News & Politics

Washington Home to Nation’s Worst Drivers, But At Least We’re Driving Less

An insurance company says motorists in the Washington area crash their cars far more often than the national average, but longer-term data might offer a silver lining.

A common sight in DC and the surrounding area. Photograph by Flickr user Andrew Bossi.

In case advocates of biking, walking, and public transportation needed more in the arsenal to encourage Washington-area residents to refrain from driving Allstate Insurance dutifully supplied it. Drivers who live in DC are the worst among a ranking of nearly all of the 200 biggest US cities, crashing their cars more than twice as often as the national average. And motorists who live in the suburbs aren’t much better.

Washington finished dead last in a ranking of 195 cities, holding on to an ignominious standing it also nabbed last year. On average, DC drivers go 4.8 years between accidents, according to Allstate. But people just outside the District have no reason to smirk at accident-prone Washington. Residents of Alexandria, which finished in 188th place, get in collisions an average of once every 6.2 years, while 185th-ranked Arlington drivers crash every 6.7 years. And Baltimore finished just one rung from the bottom.

Of course, the rankings are a little tenuous. The figures are based solely on claims filed with Allstate, and in general, drivers in big cities smash up their vehicles far more often than those in small towns. New York, Los Angeles, Philadelphia, San Francisco, and Miami were all in the bottom 25, too.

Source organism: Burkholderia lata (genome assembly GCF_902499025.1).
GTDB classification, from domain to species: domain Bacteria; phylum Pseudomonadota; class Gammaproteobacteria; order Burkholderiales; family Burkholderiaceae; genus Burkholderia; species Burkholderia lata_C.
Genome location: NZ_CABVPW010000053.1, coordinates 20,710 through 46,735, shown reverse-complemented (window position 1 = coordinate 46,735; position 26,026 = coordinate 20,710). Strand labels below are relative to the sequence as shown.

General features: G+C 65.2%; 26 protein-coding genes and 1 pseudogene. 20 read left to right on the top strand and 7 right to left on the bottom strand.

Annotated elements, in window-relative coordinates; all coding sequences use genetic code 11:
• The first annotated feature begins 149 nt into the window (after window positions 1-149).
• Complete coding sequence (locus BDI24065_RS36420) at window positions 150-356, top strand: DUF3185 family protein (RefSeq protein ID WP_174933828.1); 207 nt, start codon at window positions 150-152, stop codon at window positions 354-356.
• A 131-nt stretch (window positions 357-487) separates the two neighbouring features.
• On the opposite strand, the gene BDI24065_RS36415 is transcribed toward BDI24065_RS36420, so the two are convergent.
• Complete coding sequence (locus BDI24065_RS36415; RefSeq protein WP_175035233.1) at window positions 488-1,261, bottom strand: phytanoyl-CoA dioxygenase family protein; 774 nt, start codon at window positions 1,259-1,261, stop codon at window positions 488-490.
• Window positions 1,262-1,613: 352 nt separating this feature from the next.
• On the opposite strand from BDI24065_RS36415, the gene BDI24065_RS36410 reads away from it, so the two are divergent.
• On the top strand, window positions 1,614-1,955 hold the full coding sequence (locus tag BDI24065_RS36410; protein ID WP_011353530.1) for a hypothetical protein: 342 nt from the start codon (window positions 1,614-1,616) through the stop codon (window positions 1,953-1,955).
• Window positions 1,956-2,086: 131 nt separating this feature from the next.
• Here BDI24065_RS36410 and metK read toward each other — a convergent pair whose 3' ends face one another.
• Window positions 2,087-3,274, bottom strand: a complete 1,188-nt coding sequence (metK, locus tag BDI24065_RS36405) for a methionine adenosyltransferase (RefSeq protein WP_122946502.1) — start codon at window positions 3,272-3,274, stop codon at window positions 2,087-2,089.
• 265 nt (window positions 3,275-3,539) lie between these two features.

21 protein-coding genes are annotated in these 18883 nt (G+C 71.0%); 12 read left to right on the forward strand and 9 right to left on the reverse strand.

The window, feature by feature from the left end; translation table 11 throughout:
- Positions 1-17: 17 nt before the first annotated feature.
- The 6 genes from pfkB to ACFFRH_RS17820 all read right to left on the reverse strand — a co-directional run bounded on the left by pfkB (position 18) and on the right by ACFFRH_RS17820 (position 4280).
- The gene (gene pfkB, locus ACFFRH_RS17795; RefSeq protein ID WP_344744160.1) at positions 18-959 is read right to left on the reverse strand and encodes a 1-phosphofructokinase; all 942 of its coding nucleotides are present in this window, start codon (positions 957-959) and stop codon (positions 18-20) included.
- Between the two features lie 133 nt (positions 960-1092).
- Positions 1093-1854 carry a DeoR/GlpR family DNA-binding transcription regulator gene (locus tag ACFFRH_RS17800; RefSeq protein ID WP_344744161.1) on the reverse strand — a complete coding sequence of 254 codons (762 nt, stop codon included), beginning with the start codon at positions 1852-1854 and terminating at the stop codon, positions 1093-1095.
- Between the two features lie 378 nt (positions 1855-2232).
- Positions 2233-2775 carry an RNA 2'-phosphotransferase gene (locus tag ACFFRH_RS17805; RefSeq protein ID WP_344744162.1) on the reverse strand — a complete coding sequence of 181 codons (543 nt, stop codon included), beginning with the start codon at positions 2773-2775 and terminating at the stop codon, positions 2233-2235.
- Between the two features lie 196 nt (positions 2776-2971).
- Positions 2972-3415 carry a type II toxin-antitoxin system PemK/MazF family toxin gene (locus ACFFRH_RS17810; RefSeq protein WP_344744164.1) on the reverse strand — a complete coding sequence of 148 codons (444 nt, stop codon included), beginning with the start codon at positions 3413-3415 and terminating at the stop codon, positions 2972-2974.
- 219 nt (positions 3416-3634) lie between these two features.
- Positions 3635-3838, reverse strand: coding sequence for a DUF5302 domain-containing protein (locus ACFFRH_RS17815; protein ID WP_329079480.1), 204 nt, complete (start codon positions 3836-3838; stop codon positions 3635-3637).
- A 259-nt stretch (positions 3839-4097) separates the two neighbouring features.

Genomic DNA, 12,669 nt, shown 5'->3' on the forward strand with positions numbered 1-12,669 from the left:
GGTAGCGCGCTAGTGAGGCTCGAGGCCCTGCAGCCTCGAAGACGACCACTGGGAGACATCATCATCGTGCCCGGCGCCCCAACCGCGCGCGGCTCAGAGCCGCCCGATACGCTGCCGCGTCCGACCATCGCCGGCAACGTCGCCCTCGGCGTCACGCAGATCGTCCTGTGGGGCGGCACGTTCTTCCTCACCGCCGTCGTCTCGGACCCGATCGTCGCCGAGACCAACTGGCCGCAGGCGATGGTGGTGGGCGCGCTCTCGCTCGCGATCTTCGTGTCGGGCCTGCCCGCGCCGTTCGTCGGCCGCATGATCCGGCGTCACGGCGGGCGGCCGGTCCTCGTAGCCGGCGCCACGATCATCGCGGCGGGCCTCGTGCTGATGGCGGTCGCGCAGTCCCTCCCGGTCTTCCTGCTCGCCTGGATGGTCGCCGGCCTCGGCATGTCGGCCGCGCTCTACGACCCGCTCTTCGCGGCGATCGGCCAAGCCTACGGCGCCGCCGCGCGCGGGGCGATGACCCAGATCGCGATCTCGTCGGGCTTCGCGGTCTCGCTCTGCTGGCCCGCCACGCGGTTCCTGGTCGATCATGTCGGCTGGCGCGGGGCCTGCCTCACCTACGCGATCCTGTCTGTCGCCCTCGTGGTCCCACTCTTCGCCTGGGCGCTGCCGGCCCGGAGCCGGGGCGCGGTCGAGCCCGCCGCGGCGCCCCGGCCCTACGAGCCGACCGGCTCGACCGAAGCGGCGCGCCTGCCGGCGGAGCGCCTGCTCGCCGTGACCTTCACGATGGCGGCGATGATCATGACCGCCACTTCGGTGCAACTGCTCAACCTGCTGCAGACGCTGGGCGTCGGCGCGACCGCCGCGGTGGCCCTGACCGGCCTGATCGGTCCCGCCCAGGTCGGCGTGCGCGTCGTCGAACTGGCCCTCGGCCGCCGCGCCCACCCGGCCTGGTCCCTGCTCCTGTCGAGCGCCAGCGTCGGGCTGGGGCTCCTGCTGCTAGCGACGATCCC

But there might be a silver lining in another survey put out today by the US Public Interest Research Group which states that in general, people in DC—and elsewhere around the country—are driving less. PIRG’s report states that the rate at which DC residents drive peaked in 2003, but that since then, the number of miles spent in cars by an average Washingtonian has dipped by 14.4 percent.

In 2011, PIRG reports, the typical DC resident traveled 5,774 vehicle-miles, down from 7,371 in 2003. Only Alaska experienced a bigger drop off its peak driving year.

The declines were more sluggish in Virginia and Maryland, though still considerable. Virginia residents traveled an average of 10,001 miles by car in 2011, down 5.8 percent from the peak of 10,753 in 1999. In Maryland, the average distance driven declined to 9,646 miles in 2011, off a peak of 10,057 four years earlier.

Staff Writer

Benjamin Freed joined Washingtonian in August 2013 and covers politics, business, and media. He was previously the editor of DCist and has also written for Washington City Paper, the New York Times, the New Republic, Slate, and BuzzFeed. He lives in Adams Morgan.